Lynchburg, VA - With North Korea making new threats, many across the globe are worried about what could be brewing.
Sunday we spoke with church goers at Lynchburg Korean Church, many of whom are from South Korea. A deacon at Lynchburg Korean Church says that most every member at the church still has family who are living in South Korea.
While they say they grew up with constant threats of war, they feel like this time may be different. Semy Rhee is a South Korean Native.
"There are always war threats from North Korea, and as a child that would always be scary for me," said Rhee.
But she says since Kim Jong-Il's death, and his son, Kim Jong-Un's rise to power, the threats seem more serious.
"I think all Koreans and the rest of the world knew that his son was in a way more of a stronger leader in that area and more of a dominant personality in giving out war threats," said Rhee.
She has lived in the United States for four years. Fulfilling her dream of getting a college degree, Rhee graduated from Liberty University last year, but her heart is still in South Korea.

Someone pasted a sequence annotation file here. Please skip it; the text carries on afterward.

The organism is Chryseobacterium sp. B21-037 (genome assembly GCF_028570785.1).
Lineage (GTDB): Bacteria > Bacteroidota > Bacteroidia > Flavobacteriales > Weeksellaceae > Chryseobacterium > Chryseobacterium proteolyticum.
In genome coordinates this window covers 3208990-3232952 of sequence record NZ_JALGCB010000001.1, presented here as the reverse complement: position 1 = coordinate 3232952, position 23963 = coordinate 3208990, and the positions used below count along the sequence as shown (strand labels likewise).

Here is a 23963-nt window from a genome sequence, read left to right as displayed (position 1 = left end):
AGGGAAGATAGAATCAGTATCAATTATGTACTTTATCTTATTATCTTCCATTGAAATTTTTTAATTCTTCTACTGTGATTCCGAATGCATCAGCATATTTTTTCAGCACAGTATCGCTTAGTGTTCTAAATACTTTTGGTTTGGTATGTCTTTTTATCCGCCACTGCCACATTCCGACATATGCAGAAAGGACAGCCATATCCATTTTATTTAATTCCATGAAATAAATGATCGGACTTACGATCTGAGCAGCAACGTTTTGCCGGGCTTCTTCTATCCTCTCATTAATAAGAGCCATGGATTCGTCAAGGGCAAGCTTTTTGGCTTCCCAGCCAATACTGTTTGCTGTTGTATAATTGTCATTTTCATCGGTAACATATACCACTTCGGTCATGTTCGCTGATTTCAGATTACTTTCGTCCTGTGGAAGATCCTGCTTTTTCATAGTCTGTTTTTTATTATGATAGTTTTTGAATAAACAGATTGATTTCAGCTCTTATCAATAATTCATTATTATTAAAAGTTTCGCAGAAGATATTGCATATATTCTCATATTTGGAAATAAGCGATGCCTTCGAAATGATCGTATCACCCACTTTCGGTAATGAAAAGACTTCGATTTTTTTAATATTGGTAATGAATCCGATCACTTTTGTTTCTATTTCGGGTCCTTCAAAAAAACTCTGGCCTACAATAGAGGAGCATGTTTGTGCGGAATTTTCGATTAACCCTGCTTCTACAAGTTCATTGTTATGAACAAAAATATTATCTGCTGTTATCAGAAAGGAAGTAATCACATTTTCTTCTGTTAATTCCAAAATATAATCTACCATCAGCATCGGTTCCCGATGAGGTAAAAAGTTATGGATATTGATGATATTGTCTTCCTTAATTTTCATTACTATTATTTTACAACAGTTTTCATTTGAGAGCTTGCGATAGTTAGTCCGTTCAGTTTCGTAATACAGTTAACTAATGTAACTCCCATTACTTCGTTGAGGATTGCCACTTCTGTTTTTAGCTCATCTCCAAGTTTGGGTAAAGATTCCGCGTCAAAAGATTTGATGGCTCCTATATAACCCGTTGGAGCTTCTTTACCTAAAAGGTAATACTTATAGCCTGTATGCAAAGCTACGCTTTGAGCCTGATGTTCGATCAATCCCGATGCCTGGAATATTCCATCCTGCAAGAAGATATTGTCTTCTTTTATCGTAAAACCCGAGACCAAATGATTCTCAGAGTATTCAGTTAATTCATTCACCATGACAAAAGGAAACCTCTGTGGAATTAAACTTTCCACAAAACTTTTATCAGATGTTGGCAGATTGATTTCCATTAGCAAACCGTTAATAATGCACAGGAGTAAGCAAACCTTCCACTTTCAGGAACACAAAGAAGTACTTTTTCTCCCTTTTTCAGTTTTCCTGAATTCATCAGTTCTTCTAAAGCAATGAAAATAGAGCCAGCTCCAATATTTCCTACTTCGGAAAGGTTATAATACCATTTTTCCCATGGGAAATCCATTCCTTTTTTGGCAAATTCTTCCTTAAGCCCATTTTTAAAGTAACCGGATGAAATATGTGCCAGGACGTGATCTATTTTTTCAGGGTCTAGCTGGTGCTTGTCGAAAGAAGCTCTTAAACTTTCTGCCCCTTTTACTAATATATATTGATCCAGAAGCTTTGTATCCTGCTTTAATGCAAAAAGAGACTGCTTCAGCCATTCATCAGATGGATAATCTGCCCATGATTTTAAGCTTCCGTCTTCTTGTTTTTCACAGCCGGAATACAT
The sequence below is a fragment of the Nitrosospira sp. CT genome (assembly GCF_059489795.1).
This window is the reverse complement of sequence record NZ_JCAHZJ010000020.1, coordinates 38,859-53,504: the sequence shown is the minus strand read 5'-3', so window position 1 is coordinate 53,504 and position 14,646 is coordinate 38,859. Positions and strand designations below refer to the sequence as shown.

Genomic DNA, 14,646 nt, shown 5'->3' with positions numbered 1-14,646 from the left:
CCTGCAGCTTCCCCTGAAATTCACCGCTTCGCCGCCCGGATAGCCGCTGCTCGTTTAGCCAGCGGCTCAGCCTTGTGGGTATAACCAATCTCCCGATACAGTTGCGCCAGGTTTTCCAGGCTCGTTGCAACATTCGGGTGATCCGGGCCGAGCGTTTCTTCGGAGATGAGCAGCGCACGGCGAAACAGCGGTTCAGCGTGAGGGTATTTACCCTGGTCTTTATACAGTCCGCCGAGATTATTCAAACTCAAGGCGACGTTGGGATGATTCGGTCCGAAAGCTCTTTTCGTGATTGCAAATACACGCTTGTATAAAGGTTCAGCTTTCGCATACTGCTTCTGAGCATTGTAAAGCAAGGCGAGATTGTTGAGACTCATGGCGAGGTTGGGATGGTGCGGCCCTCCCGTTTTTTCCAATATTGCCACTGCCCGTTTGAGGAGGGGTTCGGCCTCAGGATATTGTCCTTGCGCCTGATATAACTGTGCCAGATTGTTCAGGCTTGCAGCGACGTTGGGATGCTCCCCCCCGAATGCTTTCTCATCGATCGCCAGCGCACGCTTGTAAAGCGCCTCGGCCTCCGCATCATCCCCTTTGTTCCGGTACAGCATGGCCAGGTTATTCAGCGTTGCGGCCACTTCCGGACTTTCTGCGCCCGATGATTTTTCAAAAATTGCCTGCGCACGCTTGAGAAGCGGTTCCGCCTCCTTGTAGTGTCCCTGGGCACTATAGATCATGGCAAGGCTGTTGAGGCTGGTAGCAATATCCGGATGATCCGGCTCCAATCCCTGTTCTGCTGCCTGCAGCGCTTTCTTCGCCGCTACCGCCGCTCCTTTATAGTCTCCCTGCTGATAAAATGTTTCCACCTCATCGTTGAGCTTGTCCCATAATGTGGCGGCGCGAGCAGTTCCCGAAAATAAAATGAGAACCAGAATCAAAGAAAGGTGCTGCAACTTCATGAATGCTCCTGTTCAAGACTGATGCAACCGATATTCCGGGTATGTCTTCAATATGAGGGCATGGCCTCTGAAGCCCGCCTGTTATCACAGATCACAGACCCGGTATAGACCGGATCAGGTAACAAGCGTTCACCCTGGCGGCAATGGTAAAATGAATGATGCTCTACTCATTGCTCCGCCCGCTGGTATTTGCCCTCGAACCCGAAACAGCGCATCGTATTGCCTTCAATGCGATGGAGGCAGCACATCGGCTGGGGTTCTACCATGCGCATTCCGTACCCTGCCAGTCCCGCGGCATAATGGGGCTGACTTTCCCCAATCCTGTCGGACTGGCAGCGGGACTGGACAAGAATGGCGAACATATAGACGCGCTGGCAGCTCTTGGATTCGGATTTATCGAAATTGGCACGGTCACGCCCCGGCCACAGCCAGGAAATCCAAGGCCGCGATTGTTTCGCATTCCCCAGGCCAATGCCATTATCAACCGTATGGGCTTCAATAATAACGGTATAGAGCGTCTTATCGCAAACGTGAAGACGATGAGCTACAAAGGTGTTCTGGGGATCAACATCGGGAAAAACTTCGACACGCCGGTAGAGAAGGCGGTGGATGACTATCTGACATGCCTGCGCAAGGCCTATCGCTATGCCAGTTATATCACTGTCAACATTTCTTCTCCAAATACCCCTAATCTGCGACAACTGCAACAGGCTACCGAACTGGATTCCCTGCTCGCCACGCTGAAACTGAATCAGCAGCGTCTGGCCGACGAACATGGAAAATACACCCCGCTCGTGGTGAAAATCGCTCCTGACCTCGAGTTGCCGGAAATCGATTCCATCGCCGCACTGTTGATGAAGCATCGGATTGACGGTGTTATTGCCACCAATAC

"It's where I am from, It's where I grew up, so I do miss it. I can't imagine what the people who are actually in the country are going through," said Rhee.
Her mother is still in South Korea, along with several other extended family members. That is what makes this threat even more worrisome for her.
"I was worried since I have a lot of family there about what is going to happen and they don't have citizenship here so there is no way to bring them back if anything were to happen," said Rhee.
But during these hard times and fear of what the future may hold, Rhee says she has turned to her church family for prayers and support.
"We just pray for our families and I wouldn't want to see my home land, my mother country suffer from war again," said Rhee.
Rhee is a US Citizen now, and says she does travel home to South Korea to see her family from time to time.
She also says she does have dreams of being able to one day bring her whole family to America.